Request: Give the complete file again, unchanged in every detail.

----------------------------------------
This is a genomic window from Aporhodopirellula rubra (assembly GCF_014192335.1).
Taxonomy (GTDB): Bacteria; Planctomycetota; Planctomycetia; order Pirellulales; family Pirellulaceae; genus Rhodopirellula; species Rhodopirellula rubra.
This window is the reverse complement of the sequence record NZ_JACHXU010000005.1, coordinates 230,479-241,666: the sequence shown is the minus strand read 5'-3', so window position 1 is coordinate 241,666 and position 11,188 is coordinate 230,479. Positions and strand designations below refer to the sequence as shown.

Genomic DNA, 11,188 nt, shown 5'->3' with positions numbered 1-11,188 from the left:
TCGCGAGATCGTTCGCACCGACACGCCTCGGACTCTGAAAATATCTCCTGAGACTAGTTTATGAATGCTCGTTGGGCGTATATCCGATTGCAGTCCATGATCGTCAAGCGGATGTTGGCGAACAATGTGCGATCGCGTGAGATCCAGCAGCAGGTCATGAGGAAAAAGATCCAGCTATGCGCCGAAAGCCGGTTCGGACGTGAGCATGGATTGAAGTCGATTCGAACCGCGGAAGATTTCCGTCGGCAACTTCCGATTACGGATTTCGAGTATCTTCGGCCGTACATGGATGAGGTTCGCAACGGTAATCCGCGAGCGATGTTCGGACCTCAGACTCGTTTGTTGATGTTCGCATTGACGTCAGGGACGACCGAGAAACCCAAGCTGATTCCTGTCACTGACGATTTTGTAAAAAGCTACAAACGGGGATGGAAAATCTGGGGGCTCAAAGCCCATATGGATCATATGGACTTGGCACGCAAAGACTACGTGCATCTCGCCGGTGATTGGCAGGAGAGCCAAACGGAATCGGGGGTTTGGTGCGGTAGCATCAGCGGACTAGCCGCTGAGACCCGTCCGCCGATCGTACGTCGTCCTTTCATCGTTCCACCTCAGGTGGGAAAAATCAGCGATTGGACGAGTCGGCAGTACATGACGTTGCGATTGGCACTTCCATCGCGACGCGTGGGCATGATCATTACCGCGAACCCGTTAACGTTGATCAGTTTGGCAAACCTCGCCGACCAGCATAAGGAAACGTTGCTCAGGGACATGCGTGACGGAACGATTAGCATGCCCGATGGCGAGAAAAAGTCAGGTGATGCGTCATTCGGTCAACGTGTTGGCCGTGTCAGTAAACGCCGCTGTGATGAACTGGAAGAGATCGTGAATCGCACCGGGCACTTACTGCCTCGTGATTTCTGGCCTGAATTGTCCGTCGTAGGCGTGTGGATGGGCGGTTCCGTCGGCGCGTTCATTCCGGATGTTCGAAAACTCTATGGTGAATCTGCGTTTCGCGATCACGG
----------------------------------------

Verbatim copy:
This is a genomic window from Aporhodopirellula rubra (assembly GCF_014192335.1).
Taxonomy (GTDB): Bacteria; Planctomycetota; Planctomycetia; order Pirellulales; family Pirellulaceae; genus Rhodopirellula; species Rhodopirellula rubra.
This window is the reverse complement of the sequence record NZ_JACHXU010000005.1, coordinates 230,479-241,666: the sequence shown is the minus strand read 5'-3', so window position 1 is coordinate 241,666 and position 11,188 is coordinate 230,479. Positions and strand designations below refer to the sequence as shown.

Genomic DNA, 11,188 nt, shown 5'->3' with positions numbered 1-11,188 from the left:
TCGCGAGATCGTTCGCACCGACACGCCTCGGACTCTGAAAATATCTCCTGAGACTAGTTTATGAATGCTCGTTGGGCGTATATCCGATTGCAGTCCATGATCGTCAAGCGGATGTTGGCGAACAATGTGCGATCGCGTGAGATCCAGCAGCAGGTCATGAGGAAAAAGATCCAGCTATGCGCCGAAAGCCGGTTCGGACGTGAGCATGGATTGAAGTCGATTCGAACCGCGGAAGATTTCCGTCGGCAACTTCCGATTACGGATTTCGAGTATCTTCGGCCGTACATGGATGAGGTTCGCAACGGTAATCCGCGAGCGATGTTCGGACCTCAGACTCGTTTGTTGATGTTCGCATTGACGTCAGGGACGACCGAGAAACCCAAGCTGATTCCTGTCACTGACGATTTTGTAAAAAGCTACAAACGGGGATGGAAAATCTGGGGGCTCAAAGCCCATATGGATCATATGGACTTGGCACGCAAAGACTACGTGCATCTCGCCGGTGATTGGCAGGAGAGCCAAACGGAATCGGGGGTTTGGTGCGGTAGCATCAGCGGACTAGCCGCTGAGACCCGTCCGCCGATCGTACGTCGTCCTTTCATCGTTCCACCTCAGGTGGGAAAAATCAGCGATTGGACGAGTCGGCAGTACATGACGTTGCGATTGGCACTTCCATCGCGACGCGTGGGCATGATCATTACCGCGAACCCGTTAACGTTGATCAGTTTGGCAAACCTCGCCGACCAGCATAAGGAAACGTTGCTCAGGGACATGCGTGACGGAACGATTAGCATGCCCGATGGCGAGAAAAAGTCAGGTGATGCGTCATTCGGTCAACGTGTTGGCCGTGTCAGTAAACGCCGCTGTGATGAACTGGAAGAGATCGTGAATCGCACCGGGCACTTACTGCCTCGTGATTTCTGGCCTGAATTGTCCGTCGTAGGCGTGTGGATGGGCGGTTCCGTCGGCGCGTTCATTCCGGATGTTCGAAAACTCTATGGTGAATCTGCGTTTCGCGATCACGG